Is the iPhone Dying Abroad?
According to McCourt’s calculations, combined fourth-quarter iPhone sales at AT&T (NYSE:T) and Verizon (NYSE:VZ) were up 25 percent to 14.8 million units, while all other smartphone sales declined by 2 percent at the two carriers. From a market share basis, Apple took 74 percent share of smartphones at these two carriers against 69 percent a year ago. “Assuming modest success at Sprint (NYSE:S),” the analyst said iPhone sell-through estimate outside of the U.S. could be put at 29.2 million. This would represent a 35 percent year-over-year growth, or a deceleration from the 40 percent growth of the third quarter.
McCourt charts historical and possible sell-through international growth of the iPhone:
In addition, much of the growth internationally came from the fact that iPhone 5 launches occurred far earlier this year in most countries than last year’s iPhone 4S launches. That would mean that the March quarter will be a tougher comparison and the analyst expects international sell through growth to slow further. “Based on guidance, we expect international growth of iPhones to fall to 15 percent in March and stay at that level unless new iPhone models are launched earlier this year,” McCourt wrote in a research note.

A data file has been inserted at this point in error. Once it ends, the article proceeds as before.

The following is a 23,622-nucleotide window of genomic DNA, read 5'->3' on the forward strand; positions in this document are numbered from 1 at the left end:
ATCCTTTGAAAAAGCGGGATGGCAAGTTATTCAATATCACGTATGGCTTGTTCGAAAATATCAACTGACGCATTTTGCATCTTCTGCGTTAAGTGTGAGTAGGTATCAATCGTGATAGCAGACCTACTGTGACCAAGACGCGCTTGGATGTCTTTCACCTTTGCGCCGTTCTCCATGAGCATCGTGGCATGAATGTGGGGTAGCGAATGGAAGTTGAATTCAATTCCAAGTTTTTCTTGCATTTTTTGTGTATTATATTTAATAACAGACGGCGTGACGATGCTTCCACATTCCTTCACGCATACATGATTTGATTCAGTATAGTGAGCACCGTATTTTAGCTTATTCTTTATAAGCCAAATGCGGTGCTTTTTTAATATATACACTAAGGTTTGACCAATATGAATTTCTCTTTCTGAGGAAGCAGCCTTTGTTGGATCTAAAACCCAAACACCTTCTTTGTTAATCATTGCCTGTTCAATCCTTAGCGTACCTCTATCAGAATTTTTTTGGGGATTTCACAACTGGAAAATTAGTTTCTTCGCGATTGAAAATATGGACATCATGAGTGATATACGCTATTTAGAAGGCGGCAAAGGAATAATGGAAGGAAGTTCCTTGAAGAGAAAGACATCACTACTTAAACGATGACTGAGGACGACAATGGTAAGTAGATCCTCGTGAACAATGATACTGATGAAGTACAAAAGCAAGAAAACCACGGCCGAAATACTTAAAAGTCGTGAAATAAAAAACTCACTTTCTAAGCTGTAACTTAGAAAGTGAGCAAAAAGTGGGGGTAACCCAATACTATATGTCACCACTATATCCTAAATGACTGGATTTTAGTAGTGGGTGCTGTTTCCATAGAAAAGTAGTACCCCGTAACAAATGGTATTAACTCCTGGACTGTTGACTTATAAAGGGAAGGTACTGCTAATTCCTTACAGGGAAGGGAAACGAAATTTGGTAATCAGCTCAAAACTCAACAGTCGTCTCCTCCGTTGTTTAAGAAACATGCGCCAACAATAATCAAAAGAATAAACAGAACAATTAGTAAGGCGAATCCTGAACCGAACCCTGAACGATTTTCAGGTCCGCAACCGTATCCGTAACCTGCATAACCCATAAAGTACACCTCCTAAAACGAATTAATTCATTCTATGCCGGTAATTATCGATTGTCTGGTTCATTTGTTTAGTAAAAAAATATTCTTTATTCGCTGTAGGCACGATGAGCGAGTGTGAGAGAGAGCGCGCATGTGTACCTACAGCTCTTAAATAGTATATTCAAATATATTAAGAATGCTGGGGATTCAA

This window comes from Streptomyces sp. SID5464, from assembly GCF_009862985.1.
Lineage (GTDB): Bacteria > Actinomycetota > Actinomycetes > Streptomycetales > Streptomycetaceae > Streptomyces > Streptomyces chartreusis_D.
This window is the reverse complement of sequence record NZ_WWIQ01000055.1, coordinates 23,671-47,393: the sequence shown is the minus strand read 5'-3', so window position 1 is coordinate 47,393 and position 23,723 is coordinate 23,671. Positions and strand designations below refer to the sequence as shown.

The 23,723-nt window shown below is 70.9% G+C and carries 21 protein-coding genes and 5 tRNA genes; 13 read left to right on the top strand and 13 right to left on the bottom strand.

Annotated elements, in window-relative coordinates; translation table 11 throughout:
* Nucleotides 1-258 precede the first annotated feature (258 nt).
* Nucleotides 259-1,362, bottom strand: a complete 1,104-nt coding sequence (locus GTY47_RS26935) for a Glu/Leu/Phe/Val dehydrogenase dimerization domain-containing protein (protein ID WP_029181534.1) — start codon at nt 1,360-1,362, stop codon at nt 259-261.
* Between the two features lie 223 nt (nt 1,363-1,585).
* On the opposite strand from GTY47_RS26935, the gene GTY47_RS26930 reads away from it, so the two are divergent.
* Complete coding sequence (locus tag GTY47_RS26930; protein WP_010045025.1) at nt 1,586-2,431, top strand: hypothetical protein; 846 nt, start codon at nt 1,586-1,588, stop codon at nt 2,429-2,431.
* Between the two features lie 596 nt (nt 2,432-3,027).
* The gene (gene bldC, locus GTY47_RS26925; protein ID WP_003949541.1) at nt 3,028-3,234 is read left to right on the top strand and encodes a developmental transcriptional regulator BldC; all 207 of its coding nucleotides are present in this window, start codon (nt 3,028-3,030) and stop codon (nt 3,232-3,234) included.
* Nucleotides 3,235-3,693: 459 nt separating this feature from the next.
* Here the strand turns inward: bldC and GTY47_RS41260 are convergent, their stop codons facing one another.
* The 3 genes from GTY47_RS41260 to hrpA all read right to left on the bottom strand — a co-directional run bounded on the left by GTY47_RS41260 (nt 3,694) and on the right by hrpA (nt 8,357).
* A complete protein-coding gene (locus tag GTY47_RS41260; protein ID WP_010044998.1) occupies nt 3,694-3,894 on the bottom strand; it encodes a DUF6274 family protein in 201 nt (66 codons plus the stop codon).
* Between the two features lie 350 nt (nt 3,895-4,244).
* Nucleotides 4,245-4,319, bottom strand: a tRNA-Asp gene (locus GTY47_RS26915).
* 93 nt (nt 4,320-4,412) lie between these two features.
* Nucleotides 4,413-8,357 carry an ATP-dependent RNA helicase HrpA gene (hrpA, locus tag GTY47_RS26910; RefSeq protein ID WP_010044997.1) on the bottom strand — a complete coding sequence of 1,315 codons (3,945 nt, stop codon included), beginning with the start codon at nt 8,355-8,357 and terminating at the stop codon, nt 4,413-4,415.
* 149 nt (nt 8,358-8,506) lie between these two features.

The analyst also expressed relief that AT&T did not report its earnings results ahead of Apple as its 8.6 million iPhone sales number, which was 1.2 million higher than the Raymond James forecast, would have prompted the firm to raise its rating on the latter.
“However, with this data point, two things become abundantly clear,” the analyst concluded. “First, Apple is dominating the U.S. smartphone market, and second, international growth is slowing dramatically.”
Here’s how shares of Apple (NASDAQ:AAPL) traded technically to finish the rough week:
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